NATION


Almost immediately after taking office, President George W. Bush slapped a freeze on Bill Clinton's last batch of new regulations, giving the new president time to review and possibly overturn those rules. New regulations which have not yet appeared in the Federal Register have been withdrawn for review; those already published but not yet in effect are delayed 60 days.


At the top of the list is the U.S. Forest Service's roadless plan (HCN, 1/29/01: Roadless plan slides to safety), but other new rules under scrutiny include designation of critical habitat for the Mexican spotted owl in the Southwest (see Hotline page 5), withdrawal of Montana's Rocky Mountain Front from hard-rock mining, a two-year moratorium on new mining claims in Oregon's Siskiyou National Forest and a set of new national refuge management policies.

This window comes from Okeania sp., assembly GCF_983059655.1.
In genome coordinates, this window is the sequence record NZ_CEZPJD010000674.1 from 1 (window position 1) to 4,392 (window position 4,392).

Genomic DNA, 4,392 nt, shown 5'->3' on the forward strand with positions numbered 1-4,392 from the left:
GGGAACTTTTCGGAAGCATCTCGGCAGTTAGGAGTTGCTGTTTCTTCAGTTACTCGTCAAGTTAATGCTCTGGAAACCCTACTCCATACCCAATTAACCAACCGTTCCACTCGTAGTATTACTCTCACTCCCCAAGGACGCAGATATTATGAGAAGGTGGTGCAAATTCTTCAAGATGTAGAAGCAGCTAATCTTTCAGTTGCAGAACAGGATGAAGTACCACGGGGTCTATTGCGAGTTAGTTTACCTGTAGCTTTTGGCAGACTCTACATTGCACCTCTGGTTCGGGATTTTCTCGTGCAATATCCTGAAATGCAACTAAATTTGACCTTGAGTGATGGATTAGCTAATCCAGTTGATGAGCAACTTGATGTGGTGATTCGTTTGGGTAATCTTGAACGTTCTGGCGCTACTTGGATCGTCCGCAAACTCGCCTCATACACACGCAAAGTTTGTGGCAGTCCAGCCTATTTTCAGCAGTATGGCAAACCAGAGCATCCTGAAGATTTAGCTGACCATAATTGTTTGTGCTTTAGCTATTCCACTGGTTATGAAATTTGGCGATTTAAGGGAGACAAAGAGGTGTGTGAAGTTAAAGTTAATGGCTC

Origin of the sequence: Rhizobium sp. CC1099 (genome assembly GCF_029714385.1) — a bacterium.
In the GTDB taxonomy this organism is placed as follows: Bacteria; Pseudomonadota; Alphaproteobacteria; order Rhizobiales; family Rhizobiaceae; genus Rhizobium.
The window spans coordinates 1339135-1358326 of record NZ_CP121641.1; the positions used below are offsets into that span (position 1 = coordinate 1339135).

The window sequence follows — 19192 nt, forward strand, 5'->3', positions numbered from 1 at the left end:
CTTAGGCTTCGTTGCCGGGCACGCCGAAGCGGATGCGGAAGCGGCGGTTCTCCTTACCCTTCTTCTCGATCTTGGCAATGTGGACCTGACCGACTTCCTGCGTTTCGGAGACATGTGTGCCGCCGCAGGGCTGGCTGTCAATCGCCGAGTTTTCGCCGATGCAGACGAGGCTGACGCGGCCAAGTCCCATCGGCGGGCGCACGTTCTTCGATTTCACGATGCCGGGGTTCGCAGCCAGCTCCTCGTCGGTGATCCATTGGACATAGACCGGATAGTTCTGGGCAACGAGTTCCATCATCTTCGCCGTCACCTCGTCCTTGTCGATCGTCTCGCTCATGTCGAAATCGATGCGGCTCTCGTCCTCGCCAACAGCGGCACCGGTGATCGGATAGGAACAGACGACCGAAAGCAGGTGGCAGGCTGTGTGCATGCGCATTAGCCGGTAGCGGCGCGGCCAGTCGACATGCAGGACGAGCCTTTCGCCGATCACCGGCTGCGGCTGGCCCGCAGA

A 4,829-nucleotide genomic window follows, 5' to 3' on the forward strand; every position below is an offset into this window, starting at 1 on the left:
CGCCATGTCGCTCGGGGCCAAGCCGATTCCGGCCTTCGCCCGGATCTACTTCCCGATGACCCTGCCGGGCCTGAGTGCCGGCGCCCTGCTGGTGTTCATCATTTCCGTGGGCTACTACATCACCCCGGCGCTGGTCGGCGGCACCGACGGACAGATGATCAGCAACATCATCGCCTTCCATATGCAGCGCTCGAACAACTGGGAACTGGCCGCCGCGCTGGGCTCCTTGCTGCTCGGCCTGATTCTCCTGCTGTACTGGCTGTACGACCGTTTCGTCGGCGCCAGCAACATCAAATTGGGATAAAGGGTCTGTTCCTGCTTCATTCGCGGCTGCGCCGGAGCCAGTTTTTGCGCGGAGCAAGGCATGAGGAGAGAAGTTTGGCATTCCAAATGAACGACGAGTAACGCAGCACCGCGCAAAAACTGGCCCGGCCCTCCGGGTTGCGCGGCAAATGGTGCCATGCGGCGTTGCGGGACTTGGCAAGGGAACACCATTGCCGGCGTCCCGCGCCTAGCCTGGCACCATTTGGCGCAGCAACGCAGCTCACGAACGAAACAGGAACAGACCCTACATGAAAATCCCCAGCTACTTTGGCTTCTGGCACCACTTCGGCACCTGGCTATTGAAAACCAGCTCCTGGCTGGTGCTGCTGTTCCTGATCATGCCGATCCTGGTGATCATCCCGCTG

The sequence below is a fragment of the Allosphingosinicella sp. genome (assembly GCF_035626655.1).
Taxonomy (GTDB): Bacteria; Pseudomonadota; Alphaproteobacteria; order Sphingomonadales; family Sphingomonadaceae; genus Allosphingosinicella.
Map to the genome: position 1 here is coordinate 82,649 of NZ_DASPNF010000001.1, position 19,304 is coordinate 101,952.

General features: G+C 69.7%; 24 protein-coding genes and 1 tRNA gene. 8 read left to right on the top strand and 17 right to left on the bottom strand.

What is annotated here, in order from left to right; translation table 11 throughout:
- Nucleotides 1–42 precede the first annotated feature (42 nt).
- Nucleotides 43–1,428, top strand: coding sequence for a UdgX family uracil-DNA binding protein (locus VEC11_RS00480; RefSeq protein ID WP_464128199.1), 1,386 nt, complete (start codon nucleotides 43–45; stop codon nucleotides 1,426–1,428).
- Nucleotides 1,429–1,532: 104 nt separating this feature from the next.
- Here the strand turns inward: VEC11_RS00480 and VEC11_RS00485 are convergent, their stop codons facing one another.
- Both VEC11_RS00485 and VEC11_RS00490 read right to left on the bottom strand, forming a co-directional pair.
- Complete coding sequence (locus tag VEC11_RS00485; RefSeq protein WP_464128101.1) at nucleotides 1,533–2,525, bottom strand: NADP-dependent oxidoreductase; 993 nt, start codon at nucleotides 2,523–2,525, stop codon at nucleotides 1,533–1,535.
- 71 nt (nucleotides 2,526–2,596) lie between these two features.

Bush has substantial support from Western senators, many of whom are frustrated by Clinton's unilateral declarations affecting their states. But it won't be easy to reverse the regulations, says Ken Rait of the Oregon Natural Resources Council, because so much environmental review and public input went into them. Any attempt to substantially change regulations which have gone through the National Environmental Policy Act would itself have to meet NEPA criteria or be vulnerable to a legal challenge (see story page 7).


Environmentalists also say that public support for protection is strong. Says ONRC's Rait, "There will be a great political liability associated with any attempt to undo protection."